Complete three sets of each exercise before proceeding. Initially, focus completely on technique and not weight. Aim for 12 repetitions per set, although follow the advice for individual exercises with regard to volume. Take 60 seconds’ recovery between sets. Aim for a “moderate” perception of effort. After 2-4 weeks, increase the weight or degree of difficulty so that perception of effort is “heavy”. Decrease repetitions to eight (depending on exercise) and increase your recovery to 90 seconds.
1. Overhead squat
Press the barbell overhead with the hands wide enough so that you take the barbell behind the head. It is essential to keep elbows locked and shoulder blades retracted throughout the entire movement. Squat down, keep the core tight and body weight through the heels. Only go to a depth that allows elbows to remain locked, barbell behind head, chest elevated and body weight through heels. Stand up, returning to start position.
Easy alternative: squats
2. Double-leg hamstring drag
Lying supine, place your heels on the therapy ball. Lift your hips into a bridge position, push the heels down into the ball as you flex the knees and pull the ball in towards the gluts. Extend knees and return to start position. Start with arms at a V-position to the side, but bring them to your sides or across chest to increase level of difficulty.
Easy alternative: hamstring curl
3. Single-leg hamstring drag
Same exercise as the double-leg hamstring drag, only using one heel on the ball. Single-leg hamstring drags require a lot of training, so perhaps aim to start with 3 or 4 repetitions and gradually increase volume.
Easy alternative: single-leg hamstring curl
4. Therapy ball plank and leg raise
Set up in a plank position with elbows and forearms on the ball, lined up under the shoulders. There should be a straight line from shoulder through hip and ankle. Activate deep trunk musculature. Keep the hips square to the floor as you lift a leg. Initiate the movement from posterior hip. Repeat on the other side. Start with 3 x 5 seconds on each side per set. Over time, increase to 30-second bouts.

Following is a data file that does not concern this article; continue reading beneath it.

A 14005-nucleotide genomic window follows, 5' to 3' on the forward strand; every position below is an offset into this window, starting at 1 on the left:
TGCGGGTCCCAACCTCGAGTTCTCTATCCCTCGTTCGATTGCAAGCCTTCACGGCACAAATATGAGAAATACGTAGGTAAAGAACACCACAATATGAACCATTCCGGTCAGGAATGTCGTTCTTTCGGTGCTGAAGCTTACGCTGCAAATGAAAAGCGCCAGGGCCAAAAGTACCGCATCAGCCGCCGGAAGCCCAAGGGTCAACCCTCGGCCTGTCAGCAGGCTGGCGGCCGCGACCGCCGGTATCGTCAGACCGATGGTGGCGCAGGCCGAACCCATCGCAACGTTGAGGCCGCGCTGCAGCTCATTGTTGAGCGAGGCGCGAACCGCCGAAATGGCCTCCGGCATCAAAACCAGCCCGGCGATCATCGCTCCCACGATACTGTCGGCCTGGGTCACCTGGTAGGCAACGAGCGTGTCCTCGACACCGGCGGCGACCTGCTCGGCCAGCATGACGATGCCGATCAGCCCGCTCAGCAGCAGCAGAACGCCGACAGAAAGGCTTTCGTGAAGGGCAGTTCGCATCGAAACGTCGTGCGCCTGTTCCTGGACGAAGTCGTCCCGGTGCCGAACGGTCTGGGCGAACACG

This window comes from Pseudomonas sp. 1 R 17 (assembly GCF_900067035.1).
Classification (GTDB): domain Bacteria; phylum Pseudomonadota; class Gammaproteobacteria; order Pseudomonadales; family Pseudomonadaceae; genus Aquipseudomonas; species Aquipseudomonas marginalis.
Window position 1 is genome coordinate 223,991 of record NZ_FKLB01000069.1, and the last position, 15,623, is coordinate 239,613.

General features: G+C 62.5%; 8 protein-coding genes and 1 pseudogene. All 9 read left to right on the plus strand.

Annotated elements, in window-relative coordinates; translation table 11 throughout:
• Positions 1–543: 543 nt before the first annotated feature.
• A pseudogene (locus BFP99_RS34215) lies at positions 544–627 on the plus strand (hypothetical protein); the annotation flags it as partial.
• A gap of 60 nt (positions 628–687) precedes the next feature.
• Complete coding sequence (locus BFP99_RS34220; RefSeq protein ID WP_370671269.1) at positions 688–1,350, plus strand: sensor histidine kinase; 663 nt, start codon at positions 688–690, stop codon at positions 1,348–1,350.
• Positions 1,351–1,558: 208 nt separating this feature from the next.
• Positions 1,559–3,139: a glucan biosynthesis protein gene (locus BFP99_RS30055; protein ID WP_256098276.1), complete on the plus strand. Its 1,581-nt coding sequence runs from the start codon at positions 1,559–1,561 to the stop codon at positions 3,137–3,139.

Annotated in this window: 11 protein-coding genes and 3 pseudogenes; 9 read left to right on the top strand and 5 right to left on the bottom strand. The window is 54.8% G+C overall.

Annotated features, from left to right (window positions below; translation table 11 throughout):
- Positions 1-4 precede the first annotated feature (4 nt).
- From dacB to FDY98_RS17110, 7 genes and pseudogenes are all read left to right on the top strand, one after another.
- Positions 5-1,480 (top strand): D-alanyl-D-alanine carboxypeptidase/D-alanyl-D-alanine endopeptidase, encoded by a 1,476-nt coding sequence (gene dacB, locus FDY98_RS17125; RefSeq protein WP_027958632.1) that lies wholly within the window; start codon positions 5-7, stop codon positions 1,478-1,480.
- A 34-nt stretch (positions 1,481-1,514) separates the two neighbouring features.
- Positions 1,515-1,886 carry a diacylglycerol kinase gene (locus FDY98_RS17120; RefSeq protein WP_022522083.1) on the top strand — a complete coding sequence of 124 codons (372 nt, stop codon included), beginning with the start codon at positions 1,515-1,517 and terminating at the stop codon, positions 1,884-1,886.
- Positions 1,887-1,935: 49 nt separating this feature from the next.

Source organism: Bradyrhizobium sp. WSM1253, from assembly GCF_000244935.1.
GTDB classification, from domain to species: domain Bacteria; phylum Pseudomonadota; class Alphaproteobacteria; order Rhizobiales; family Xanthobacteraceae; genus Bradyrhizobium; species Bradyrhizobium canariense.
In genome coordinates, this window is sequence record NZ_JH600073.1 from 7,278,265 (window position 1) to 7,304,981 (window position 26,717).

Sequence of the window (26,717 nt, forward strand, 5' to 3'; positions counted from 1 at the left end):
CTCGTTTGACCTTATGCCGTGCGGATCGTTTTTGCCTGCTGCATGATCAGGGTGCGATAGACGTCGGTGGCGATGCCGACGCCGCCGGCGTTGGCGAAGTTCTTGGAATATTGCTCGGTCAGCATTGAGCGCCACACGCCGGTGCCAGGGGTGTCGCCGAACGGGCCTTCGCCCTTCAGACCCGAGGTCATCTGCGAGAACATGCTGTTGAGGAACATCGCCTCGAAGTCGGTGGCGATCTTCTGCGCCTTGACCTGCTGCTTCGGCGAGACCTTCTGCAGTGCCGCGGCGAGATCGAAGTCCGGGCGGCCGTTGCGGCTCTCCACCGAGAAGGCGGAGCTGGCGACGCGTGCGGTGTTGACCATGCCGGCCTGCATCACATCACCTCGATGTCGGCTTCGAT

Easy alternative: plank on the floor
5. Core board press-up with rotation
Assume press-up position, holding the board at its sides for the most comfortable wrist placement. On descent, rotate the board clockwise. Stay tight through the trunk in order to counteract rotational forces on the body. Return to starting position and repeat, this time, moving the board counter-clockwise. To increase difficulty, place a weight on the back, or elevate your feet.
Easy alternative: press-ups
6. One-arm cable row
Stand in a semi-squat position with shoulders and hips square to the machine. Pull the handle back alongside the body, flexing the elbow and extending the shoulder. Keep the arm tight to the side, staying stable through trunk. Return to start position and repeat on the other side.
Easy alternative: two-arm cable row
Complete one set of each exercise in a continuous manner, before proceeding. Recovery between exercises is simply as long as it takes to make the transition, unless cardiovascular fitness is low, whereby 30-second recoveries can be incorporated. Compete 12 reps of each exercise, three circuits, with two minutes’ recovery between circuits. After four weeks (when you have mastered the exercises), instead of 12 reps, allow yourself 30-40 seconds, quicken the pace and see how many repetitions you can do in the time frame.